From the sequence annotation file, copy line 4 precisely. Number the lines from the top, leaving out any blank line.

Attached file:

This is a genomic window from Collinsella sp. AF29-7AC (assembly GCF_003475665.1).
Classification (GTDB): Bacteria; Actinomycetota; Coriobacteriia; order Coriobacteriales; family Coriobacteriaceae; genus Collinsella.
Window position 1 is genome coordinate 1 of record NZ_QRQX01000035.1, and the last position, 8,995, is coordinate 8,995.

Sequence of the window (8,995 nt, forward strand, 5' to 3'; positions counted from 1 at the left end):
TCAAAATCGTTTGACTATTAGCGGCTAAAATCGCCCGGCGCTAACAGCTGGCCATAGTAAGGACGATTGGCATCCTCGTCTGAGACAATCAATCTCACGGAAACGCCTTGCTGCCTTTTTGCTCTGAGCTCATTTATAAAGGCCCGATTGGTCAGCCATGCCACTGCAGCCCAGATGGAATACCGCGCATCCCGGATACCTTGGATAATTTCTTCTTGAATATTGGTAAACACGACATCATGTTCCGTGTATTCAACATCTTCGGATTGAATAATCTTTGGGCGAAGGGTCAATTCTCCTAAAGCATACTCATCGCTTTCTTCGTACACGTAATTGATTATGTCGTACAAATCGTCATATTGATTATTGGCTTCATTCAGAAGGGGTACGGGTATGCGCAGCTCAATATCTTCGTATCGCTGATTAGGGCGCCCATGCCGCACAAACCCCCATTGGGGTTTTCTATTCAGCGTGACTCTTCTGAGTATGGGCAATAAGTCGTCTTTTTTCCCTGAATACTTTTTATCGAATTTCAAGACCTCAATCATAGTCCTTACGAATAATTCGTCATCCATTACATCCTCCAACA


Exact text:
Sequence of the window (8,995 nt, forward strand, 5' to 3'; positions counted from 1 at the left end):